How the East was won

Since there are little to no changes to the Shadowpriest on the beta of note (just continuous shuffling of abilities) it’s about time to look beyond the Shadowpriest itself, and look at the expansion as a whole. From what I’ve seen and what I’ve been told, Mists of Pandaria is going to be quite a different expansion to what we’re used to, as attested to by what the Devs claimed were their intentions and what’s on the Beta right now.

There will be more exploration in Mists

One of the key things here is that the vistas are grand, and areas are huge. There is so much to see, and a lot of detail in the terrain. There are also things scattered around the area from carts to boxes to tea sets still giving off steam. The visual experience is powerful, colors are bold and models are well-made and animated. Where once WoW’s cartoony graphics may have been an anti-aging method, here they actually look like they’re “in place” and meaningful.

Exploration also comes into play with the quests. Where Cataclysm led you by the nose, some quests and events in Mists you won’t find unless you go off the beaten path and beyond the area you are questing in. If you follow the quest lines alone you will level just fine, but to see all that Pandaria has to offer you will have to go down unused paths into the jungle or find long-lost caves and ruins.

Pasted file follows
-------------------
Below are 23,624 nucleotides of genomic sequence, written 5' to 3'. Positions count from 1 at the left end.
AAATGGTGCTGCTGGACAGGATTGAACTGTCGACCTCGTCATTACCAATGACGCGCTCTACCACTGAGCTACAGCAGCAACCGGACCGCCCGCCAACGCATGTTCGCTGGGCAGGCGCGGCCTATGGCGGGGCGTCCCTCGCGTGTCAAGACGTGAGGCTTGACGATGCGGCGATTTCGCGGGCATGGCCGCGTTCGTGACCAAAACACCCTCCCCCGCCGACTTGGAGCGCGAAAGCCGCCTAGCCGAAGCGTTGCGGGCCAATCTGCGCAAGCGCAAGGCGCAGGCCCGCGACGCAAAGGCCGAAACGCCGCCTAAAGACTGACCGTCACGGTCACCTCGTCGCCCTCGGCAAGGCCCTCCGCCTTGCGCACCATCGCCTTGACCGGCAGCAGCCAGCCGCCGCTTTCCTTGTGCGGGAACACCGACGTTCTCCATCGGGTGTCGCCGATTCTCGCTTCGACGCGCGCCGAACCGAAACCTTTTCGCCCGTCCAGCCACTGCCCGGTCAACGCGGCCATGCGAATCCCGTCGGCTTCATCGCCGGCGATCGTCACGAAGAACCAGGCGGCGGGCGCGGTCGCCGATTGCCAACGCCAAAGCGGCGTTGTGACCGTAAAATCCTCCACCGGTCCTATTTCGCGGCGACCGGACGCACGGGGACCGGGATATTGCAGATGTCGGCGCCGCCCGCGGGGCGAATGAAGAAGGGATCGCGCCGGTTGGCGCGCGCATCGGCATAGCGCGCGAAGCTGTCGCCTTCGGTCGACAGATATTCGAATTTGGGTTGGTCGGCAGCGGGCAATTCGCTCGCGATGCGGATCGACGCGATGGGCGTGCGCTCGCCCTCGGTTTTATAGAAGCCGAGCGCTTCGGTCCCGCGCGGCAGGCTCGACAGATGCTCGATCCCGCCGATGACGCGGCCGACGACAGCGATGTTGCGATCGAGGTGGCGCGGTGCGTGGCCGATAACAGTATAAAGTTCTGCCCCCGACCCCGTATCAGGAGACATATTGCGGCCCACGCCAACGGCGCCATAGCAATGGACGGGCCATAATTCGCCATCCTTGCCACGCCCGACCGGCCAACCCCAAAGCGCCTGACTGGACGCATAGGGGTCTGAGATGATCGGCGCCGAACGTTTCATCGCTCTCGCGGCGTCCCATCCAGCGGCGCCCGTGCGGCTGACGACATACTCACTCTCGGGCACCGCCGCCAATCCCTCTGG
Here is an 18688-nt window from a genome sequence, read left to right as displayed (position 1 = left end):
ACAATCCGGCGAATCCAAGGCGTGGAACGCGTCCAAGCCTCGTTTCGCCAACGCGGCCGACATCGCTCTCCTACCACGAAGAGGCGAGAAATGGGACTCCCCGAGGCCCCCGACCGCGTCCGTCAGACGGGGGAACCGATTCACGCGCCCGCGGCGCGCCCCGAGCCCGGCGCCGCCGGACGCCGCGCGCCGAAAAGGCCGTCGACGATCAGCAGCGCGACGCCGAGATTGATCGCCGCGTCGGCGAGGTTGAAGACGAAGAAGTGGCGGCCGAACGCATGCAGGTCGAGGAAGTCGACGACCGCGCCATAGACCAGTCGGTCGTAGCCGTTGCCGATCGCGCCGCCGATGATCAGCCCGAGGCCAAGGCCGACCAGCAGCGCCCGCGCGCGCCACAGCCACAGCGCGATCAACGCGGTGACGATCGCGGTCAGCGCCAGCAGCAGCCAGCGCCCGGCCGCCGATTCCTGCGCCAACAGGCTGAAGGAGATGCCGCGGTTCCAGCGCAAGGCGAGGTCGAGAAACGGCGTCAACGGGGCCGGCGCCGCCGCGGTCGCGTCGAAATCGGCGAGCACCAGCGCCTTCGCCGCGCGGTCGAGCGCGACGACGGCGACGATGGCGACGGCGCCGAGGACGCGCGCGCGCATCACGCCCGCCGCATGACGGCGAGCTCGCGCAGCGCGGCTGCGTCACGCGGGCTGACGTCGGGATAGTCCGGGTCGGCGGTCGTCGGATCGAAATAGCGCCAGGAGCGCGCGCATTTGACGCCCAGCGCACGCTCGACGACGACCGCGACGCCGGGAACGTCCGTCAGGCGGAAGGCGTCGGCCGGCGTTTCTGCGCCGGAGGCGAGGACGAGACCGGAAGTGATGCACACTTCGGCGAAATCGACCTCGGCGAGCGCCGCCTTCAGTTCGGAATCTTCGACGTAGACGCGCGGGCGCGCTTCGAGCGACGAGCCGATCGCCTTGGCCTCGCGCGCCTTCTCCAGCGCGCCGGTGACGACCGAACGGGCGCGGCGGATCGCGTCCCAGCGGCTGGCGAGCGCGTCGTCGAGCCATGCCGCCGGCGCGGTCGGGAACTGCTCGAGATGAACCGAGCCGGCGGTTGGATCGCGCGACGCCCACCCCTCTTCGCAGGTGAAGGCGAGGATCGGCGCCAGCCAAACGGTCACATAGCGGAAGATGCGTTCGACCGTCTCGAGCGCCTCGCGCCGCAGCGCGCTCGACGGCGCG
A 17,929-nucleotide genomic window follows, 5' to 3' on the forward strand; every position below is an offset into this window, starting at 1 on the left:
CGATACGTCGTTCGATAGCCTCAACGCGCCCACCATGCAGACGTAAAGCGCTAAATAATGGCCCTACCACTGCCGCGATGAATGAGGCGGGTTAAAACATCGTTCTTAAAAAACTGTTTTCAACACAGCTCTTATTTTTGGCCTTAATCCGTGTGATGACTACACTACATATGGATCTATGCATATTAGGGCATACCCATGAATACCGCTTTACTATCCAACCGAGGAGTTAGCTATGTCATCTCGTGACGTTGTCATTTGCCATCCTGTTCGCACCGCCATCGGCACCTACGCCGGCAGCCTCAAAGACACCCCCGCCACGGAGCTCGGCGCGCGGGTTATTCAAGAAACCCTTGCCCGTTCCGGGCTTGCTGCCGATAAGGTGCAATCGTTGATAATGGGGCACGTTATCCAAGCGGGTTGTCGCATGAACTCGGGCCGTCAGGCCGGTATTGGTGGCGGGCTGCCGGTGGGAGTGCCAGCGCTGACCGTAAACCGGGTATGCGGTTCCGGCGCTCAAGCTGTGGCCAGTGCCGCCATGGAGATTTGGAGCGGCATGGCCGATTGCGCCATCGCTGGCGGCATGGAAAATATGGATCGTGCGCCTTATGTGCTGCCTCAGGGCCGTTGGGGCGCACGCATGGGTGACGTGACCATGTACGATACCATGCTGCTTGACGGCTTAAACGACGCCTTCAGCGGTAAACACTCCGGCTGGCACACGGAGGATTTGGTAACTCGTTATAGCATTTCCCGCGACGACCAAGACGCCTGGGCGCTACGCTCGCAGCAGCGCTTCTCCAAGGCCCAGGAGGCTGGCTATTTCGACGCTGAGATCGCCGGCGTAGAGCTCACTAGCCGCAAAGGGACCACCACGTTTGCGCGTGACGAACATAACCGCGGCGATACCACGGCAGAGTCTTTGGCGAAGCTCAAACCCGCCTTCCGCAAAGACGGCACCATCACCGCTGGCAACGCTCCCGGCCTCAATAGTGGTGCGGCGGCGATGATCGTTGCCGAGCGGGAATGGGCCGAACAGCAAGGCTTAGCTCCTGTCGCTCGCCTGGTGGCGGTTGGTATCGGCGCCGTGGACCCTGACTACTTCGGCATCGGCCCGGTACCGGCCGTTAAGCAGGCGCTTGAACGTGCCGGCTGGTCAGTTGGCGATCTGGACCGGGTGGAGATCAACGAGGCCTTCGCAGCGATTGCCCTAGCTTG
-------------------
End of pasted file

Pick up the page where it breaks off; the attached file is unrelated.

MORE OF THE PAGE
Another nice touch is how the quests involving a dungeon actually take place in and around that area, instead of just leading up to it and then stopping cold of the instance portal. It makes the world feel that much more real, thought-out and immersive.

Mists of Pandaria will be more Casual-friendly

Unless the raiding model will be much improved from Cataclysm, and Blizzard gets their raid buffs sorted, it’s likely you will find the number of hard-mode raiders dropping severely (again). With the raid finder, the complexity of 25mans without the additional reward and the heavy focus put on 10man raiding, you will see that Hard Modes are going to be for an ever shrinking group of players.

On the flip side, WoW will be very inviting to more casual play. Pet battles and exploration for those who like them, the ability to farm your own plot of land (like done so beautifully in Lotro before – expect the pipeweed is missing) and the removal of the daily quests cap means that there is plenty to do even if you are not a raider. And if you fancy yourself a good player, you can always test yourself in the 5man challenge modes.

Blizzard seems to head for a Dynamic Server Model

There seems to be a lot of pressure on cross-realm interaction, especially in leveling zones. This seems great for people who want to do that Elite quests (which will make a comeback in Mists) but it does introduce one problem: cross-realm asshattery. Since there is zero responsibility or capacity for punishing people who misbehave on cross-realm areas, we can only hope that the improved reporting system (made quicker and more efficient) will actually curb leechers, trainers, kill-stealers, ninjas and pottymouths.